A look at the worldwide activities of the
International Society for Krishna Consciousness (ISKCON)
Jagannatha Wins in U.S. Independence Day Parade
Washington D.C. An estimated eighty thousand people lining Constitution Avenue here on July 4 for the U.S. Independence Day parade were blessed with the auspicious sight of Lord Jagannatha, Lord Balarama, and Lady Subhadra riding on their brilliant chariot pulled by devotees enthusiastically chanting the Lord's holy names and dancing. The transcendental spectacle so impressed the judges that they awarded the devotees a plaque for the best float in the parade, which included 105 entries.
The annual parade is seen by visitors from around the world. At least 125 devotees participated and appeared on television nationwide. Next year devotees will hold a festival after the parade, on the National Mall, where half a million people gather each year for U.S. Independence Day celebrations.
Devotee Brings Krsna To the Elderly
Murwillumbah, Australia Satananda-devi dasi, a member of the New Govardhana farm community here and a part-time nurse at a Gold Coast old persons' home, has influenced many of the staff and residents of the home to accept the practices of Krsna consciousness. Many of the residents now wear neck beads, regularly chant the Hare Krsna mantra on beads, and wait anxiously for Satananda dasi to arrive with Deity garlands and milk sweets. At least one woman died with her neck beads on and clutching her chanting beads.
The residents of the home also like to read about Krsna consciousness. A visitor to the home will find Back to Godhead magazines in the magazine rack and Srila Prabhupada's books on shelves and lying around on chairs and tables, where they have been left temporarily, to again be taken up after a nap or a meal.
Satananda dasi has even persuaded the management to introduce a selected vegetarian diet to all residents, using recipes from cookbooks of the Krsna consciousness movement. It wasn't easy, because she had to win the support of both the management and the staff. The kitchen staff had to be educated in the art of vegetarian cooking.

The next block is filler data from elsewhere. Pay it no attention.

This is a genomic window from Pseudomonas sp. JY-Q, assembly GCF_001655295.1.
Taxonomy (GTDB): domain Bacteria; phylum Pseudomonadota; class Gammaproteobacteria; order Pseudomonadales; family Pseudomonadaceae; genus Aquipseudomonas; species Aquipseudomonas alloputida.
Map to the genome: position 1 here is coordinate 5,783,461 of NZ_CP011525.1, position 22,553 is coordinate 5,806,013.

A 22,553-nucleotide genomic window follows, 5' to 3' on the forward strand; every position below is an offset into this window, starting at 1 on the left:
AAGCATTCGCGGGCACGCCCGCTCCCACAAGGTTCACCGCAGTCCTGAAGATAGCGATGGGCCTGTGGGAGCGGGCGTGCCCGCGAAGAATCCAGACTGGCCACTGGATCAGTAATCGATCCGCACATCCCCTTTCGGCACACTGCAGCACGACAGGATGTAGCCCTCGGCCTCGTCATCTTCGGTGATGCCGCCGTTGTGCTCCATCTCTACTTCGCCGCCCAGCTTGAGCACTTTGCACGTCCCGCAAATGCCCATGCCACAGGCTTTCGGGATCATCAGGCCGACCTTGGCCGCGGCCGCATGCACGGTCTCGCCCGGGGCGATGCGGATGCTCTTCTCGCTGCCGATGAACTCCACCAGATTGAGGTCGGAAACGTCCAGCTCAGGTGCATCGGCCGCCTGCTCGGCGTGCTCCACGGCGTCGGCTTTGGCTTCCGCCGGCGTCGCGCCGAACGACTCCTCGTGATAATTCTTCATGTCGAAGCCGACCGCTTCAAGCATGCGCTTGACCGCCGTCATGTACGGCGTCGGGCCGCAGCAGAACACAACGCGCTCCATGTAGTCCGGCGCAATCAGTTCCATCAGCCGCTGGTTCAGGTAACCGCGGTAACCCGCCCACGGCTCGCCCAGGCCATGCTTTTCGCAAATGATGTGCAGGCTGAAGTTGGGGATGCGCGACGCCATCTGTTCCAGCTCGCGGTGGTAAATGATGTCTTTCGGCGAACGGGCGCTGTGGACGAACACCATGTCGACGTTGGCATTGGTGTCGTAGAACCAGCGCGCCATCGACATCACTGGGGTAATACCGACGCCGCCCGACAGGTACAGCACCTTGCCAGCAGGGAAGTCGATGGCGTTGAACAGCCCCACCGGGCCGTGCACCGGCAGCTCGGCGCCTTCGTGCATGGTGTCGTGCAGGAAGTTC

The head matron at the home and many of the staff members have visited New Govardhana for Sunday Feasts and have spent a pleasant day at the farm and at Satananda's home. Some of them have become vegetarians and are becoming more and more interested in Krsna consciousness.
A group of residents organised a tour of New Govardhana and returned to the home expounding the virtues of the farm and the devotees, no doubt influencing others to appreciate Krsna consciousness. Many of them are in their nineties and will die with fond memories of Krsna.
Soviet Devotees Not Free Yet
Almviks Gard, Sweden Despite official Soviet recognition of Krsna consciousness as a state-approved religion, the Committee to Free Soviet Hare Krishnas (CFSHK) is still concerned about the precarious situation of ISKCON members in the Soviet Union. A CFSHK spokesman has described the registration as a mixed blessing that came only after the Soviet government had failed to curtail the Krsna consciousness movement by other means.
The Moscow Society for Krishna consciousness was officially founded on June 20, but that doesn't mean the persecution is necessarily over for the Soviet devotees. "Registration actually means control," the CFSHK spokesman said. "Registered religions are always under the heavy scrutiny of the Council for Religious Affairs, and if a recognised religion violates the terms of registration, there is the ever-looming chance that registration can be revoked."
In a press release dated June 20, Soviet emigre Vedavyasa dasa, who spent time in a Soviet psychiatric hospital for his involvement with the Krsna consciousness movement, noted that "actual freedom of religion freedom to preach in public, print and distribute religious literatures in big quantities, travel outside the USSR for religious education and pilgrimage these and so many other things are yet required for the Hare Krsna followers in the Soviet Union."
Six devotees in the Soviet Union are still prisoners of conscience one in prison, one in a labour camp, and four under compulsory labour.
The imprisoned devotee, Vrndavana dasa (Vladimir Kustrya), is ill because of poor conditions and mistreatment suffered while serving less than two years of a five-year labour-camp sentence. When Vrndavana's legs became swollen, making it difficult for him to walk, he refused to perform his work of cutting wood. Because of his "disobedient behaviour," he was transferred on March 25 from his labour camp in Kirovskaya Territory to a maximum security prison in Ulyanovskaya Territory, where conditions are worse. He may send one letter every two months and receive one parcel every six months.
Amala-bhakta dasa (Yeygeny Lyubinsky) has served one and a half years of a four-year sentence in a labour camp and suffers from tuberculosis. His case was brought to the attention of President and Mrs. Reagan when his wife, Svetlana, and their three children were invited to attend a reception during the Moscow summit talks at the end of May.
The CFSHK expresses guarded optimism for the future. A spokesman described a recent meeting between Soviet General Secretary Mikhail Gorbachev and Patriarch Pimen, head of the Russian Orthodox Church. "During this meeting Gorbachev talked about religious freedom in the Soviet Union and how it must be respected. We are hopeful that with Gorbachev in charge, things will continue in a progressive manner," the spokesman said.